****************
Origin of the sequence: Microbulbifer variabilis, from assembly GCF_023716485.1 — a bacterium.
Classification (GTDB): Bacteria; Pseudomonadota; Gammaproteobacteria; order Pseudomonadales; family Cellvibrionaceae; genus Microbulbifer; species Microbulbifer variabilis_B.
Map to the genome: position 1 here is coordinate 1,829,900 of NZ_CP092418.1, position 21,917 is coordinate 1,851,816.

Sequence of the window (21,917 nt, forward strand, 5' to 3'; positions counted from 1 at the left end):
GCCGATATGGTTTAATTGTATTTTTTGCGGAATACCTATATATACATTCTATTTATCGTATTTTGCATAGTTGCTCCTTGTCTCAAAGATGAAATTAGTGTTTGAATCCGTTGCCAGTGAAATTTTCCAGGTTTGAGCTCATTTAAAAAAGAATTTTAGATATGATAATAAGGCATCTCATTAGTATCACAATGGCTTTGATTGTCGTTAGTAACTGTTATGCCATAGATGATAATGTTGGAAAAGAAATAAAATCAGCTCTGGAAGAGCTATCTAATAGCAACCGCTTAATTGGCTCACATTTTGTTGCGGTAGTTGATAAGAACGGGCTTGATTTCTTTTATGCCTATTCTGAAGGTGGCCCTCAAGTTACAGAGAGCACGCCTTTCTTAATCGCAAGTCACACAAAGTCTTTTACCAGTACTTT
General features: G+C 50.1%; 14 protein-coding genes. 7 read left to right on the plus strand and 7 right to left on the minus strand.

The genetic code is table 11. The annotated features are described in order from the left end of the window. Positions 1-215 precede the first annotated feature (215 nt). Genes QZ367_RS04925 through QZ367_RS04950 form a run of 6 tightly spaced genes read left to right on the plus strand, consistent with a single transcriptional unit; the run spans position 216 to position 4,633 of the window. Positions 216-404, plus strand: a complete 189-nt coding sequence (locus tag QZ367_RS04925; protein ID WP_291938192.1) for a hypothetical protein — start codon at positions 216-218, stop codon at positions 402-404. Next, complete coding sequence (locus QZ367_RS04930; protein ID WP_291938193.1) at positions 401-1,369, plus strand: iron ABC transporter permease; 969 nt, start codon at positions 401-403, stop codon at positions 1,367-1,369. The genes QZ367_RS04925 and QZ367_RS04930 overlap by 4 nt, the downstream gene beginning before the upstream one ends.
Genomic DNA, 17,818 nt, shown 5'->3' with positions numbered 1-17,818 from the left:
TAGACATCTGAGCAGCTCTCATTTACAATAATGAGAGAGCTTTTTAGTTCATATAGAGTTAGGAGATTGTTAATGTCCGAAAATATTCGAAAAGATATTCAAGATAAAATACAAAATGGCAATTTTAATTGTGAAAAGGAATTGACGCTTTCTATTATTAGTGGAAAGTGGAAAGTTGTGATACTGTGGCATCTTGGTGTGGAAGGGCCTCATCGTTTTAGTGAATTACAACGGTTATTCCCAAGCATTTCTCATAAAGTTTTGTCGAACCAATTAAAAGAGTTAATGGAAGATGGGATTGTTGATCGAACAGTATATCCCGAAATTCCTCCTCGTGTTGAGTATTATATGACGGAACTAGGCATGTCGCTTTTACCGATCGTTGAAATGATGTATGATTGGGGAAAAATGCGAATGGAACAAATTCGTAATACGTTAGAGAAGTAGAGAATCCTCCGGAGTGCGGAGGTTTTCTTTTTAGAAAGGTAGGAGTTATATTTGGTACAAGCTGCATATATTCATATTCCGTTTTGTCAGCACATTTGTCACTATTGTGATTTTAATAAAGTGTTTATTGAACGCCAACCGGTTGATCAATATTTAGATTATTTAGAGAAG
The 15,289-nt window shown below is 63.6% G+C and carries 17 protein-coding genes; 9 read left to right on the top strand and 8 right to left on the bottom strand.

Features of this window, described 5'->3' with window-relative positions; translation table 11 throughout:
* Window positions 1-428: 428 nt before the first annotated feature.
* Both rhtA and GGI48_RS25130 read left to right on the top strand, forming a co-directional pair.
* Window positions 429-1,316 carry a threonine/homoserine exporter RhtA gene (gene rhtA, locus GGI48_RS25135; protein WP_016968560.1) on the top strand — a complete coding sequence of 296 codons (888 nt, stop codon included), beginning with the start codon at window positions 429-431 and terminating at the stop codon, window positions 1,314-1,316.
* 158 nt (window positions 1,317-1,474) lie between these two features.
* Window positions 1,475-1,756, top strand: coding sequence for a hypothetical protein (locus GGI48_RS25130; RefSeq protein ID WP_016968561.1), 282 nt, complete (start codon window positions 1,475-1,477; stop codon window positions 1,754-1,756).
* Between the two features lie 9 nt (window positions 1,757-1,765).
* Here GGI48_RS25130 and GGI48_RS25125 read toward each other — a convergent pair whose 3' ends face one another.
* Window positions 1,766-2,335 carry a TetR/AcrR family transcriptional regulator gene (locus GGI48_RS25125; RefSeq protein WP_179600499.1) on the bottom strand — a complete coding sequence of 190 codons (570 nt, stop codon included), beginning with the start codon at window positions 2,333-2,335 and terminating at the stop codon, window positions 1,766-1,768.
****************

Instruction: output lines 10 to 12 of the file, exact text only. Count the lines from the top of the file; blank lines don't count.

The 15,289-nt window shown below is 63.6% G+C and carries 17 protein-coding genes; 9 read left to right on the top strand and 8 right to left on the bottom strand.

Features of this window, described 5'->3' with window-relative positions; translation table 11 throughout:
* Window positions 1-428: 428 nt before the first annotated feature.